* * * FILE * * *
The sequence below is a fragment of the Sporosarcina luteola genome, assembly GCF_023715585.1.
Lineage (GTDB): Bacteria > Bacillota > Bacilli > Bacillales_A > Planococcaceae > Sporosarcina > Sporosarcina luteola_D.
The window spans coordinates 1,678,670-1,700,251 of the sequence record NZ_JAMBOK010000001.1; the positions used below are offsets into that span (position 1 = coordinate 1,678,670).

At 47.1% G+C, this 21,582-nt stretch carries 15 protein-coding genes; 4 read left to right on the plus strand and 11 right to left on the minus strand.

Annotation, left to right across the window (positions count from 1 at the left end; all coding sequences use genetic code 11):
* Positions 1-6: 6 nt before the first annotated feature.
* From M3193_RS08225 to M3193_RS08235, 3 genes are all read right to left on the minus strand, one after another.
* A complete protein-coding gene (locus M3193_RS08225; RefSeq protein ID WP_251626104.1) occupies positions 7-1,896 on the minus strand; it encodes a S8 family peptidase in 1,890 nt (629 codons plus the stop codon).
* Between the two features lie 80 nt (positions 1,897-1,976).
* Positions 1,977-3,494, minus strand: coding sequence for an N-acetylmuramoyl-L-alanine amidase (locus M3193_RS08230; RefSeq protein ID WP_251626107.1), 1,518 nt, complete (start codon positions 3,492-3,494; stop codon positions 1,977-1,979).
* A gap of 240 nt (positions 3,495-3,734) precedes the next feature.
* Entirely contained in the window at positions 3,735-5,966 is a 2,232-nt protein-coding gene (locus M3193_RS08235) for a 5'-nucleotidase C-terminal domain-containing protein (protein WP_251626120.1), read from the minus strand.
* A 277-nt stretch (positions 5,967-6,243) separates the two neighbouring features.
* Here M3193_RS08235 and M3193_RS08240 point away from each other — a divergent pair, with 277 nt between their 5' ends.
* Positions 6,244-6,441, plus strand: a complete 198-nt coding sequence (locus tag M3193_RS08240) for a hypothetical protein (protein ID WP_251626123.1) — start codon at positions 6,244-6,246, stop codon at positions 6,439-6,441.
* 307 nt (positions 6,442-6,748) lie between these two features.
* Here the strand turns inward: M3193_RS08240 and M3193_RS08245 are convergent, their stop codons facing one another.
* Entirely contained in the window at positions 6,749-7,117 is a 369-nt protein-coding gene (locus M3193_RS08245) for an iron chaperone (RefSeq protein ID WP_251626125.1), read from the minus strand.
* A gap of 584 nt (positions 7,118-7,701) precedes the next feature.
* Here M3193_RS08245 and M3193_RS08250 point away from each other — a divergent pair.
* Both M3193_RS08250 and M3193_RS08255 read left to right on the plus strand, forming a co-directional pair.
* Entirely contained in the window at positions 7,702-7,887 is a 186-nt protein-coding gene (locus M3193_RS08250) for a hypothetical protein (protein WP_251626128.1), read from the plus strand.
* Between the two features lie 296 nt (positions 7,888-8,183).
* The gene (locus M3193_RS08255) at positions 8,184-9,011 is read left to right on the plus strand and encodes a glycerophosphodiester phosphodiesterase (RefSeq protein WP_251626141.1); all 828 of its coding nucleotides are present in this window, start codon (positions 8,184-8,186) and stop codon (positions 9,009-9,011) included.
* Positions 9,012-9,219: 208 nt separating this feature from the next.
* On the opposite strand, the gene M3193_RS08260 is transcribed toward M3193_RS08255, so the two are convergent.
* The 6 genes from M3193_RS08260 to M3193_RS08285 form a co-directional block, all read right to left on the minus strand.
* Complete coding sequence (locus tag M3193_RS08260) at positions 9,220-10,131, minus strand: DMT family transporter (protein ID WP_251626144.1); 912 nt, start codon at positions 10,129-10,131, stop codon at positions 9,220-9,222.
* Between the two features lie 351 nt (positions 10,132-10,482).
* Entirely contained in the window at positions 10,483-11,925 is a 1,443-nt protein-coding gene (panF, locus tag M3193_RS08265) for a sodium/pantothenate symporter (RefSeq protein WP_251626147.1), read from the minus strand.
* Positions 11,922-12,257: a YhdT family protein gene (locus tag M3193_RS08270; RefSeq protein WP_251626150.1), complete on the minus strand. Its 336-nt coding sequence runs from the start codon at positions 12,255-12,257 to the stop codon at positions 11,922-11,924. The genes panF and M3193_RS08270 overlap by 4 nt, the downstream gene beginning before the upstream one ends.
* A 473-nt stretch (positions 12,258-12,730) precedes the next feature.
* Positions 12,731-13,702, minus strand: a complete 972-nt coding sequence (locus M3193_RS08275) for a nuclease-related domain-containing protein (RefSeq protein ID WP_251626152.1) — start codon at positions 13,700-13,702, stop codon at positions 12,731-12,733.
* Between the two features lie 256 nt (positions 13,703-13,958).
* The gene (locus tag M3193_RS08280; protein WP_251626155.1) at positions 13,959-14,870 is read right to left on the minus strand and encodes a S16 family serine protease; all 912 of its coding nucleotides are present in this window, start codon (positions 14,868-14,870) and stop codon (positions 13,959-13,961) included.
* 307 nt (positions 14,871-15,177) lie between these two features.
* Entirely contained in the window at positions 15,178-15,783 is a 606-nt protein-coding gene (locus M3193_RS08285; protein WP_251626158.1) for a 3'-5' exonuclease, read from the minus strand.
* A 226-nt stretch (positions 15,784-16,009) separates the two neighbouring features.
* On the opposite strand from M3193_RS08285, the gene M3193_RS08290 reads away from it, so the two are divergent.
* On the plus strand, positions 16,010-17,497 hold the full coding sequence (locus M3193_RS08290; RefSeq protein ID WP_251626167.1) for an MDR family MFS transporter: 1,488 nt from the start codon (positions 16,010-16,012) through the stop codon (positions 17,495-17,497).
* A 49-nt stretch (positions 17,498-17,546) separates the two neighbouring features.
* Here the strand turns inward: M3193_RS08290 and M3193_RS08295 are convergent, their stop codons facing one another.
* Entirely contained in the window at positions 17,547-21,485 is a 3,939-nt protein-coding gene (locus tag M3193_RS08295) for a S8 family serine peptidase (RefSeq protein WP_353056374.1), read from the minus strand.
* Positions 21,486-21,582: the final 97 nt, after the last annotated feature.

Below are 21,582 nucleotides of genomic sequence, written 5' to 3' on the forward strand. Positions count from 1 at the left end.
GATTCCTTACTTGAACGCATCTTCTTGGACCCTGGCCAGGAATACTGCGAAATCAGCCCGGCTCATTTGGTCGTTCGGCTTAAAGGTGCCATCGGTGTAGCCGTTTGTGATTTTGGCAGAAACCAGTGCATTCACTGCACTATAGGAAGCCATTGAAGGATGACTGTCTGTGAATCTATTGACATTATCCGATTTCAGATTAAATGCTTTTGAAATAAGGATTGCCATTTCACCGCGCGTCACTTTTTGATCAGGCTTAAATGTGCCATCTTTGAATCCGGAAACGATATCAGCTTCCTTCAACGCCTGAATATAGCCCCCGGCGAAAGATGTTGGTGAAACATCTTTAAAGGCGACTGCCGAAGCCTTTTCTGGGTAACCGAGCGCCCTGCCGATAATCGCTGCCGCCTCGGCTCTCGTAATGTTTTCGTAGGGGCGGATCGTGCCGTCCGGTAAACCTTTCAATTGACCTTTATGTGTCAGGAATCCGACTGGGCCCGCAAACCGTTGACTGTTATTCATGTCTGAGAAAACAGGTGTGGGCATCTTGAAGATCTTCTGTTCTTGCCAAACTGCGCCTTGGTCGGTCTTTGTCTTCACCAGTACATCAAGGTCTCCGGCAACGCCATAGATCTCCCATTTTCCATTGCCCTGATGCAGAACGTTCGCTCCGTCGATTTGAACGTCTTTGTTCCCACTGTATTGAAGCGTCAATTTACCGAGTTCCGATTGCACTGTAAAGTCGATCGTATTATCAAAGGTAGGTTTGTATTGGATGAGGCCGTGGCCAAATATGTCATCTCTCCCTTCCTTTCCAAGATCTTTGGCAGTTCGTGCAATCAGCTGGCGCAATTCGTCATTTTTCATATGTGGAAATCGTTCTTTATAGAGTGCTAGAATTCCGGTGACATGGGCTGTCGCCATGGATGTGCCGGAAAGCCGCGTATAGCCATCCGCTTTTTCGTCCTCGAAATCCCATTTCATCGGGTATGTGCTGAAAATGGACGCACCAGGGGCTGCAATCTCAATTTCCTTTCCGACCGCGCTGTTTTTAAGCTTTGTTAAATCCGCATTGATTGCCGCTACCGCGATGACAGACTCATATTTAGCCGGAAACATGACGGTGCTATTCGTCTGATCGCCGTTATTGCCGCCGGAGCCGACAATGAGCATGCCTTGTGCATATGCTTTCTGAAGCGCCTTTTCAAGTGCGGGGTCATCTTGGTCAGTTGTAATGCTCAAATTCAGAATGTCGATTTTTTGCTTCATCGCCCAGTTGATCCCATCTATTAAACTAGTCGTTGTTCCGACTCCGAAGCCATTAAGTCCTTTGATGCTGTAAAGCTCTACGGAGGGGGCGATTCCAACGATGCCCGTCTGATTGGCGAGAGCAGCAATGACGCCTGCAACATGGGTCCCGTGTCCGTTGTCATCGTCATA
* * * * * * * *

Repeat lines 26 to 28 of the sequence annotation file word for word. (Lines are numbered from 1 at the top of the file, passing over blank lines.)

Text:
* On the opposite strand, the gene M3193_RS08260 is transcribed toward M3193_RS08255, so the two are convergent.
* The 6 genes from M3193_RS08260 to M3193_RS08285 form a co-directional block, all read right to left on the minus strand.
* Complete coding sequence (locus tag M3193_RS08260) at positions 9,220-10,131, minus strand: DMT family transporter (protein ID WP_251626144.1); 912 nt, start codon at positions 10,129-10,131, stop codon at positions 9,220-9,222.